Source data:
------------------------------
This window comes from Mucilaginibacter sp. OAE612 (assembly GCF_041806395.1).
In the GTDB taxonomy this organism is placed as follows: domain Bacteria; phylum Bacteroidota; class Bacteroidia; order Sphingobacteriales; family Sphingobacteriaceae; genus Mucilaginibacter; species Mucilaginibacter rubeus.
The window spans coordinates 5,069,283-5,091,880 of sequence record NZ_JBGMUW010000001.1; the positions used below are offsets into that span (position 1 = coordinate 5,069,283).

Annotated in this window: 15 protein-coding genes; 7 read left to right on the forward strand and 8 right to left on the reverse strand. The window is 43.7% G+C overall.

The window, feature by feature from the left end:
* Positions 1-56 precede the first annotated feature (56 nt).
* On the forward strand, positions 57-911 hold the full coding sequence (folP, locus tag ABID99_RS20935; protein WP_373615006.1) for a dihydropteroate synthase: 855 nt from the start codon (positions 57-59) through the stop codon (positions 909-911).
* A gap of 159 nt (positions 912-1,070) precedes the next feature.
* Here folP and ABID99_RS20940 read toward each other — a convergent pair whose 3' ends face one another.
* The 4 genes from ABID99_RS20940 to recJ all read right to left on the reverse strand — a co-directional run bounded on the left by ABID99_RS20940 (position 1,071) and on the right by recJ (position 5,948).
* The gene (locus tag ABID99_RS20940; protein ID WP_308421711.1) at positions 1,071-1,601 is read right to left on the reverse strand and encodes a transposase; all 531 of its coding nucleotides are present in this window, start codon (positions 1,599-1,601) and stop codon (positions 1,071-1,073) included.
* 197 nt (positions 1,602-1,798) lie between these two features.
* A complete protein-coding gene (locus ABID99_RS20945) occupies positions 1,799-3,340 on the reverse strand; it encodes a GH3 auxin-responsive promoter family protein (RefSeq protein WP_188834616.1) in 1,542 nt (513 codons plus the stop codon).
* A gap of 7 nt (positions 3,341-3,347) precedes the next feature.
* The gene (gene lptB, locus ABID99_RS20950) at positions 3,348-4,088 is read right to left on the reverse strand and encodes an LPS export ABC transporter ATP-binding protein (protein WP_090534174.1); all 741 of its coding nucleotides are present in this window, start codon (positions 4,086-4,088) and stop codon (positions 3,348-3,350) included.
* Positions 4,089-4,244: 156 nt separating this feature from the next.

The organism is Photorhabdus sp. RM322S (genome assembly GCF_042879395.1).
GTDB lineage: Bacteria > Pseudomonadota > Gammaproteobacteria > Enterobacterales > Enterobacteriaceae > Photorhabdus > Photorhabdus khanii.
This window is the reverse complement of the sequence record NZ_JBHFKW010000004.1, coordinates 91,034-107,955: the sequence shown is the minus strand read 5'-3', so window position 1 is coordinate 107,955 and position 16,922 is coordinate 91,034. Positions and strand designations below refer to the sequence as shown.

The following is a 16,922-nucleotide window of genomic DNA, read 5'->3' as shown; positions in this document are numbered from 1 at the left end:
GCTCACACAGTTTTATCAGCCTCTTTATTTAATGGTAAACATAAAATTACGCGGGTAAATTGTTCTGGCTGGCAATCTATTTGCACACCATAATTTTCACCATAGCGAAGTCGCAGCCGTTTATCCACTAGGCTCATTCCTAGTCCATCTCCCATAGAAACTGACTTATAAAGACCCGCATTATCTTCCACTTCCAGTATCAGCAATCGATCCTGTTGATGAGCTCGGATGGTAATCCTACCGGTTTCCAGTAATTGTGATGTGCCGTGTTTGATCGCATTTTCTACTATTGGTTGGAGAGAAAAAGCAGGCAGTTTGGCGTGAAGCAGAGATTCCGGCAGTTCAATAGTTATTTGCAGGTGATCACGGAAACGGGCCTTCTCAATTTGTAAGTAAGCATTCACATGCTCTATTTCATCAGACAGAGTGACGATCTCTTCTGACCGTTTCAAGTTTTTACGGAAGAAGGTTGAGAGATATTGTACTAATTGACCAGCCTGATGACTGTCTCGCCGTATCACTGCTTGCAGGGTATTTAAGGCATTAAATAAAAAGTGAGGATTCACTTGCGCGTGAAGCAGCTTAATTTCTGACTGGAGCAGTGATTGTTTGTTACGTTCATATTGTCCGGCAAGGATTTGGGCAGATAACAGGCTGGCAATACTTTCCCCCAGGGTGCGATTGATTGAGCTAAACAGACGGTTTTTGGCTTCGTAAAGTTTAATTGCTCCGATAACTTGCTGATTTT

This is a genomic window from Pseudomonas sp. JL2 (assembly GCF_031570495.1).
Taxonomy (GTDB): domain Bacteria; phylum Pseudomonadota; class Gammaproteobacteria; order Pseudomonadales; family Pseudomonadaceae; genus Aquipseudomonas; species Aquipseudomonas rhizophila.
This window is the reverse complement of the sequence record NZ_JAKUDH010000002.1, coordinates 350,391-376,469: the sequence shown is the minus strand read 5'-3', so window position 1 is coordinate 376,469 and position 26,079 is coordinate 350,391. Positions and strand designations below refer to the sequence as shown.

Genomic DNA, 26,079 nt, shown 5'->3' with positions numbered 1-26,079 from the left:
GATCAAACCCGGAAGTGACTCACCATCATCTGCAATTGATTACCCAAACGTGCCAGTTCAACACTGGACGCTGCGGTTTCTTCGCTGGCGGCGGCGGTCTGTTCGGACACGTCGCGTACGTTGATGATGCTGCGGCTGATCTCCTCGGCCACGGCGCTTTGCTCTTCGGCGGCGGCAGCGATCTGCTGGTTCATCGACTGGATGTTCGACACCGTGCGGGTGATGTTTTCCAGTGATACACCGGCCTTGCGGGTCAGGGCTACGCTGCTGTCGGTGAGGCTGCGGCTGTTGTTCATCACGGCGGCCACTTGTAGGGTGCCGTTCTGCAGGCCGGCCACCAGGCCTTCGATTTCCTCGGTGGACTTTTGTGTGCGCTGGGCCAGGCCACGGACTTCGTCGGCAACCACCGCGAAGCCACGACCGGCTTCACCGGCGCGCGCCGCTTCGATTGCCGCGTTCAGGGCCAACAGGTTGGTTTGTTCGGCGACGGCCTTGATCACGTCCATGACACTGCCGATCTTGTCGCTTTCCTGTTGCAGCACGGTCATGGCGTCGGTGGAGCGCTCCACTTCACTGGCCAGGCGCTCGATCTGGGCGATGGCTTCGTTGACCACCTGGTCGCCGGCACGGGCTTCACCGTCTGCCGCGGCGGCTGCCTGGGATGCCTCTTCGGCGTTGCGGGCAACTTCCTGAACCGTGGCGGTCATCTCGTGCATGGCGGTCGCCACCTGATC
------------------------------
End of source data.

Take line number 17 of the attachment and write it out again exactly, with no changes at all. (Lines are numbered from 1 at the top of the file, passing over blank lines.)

The organism is Photorhabdus sp. RM322S (genome assembly GCF_042879395.1).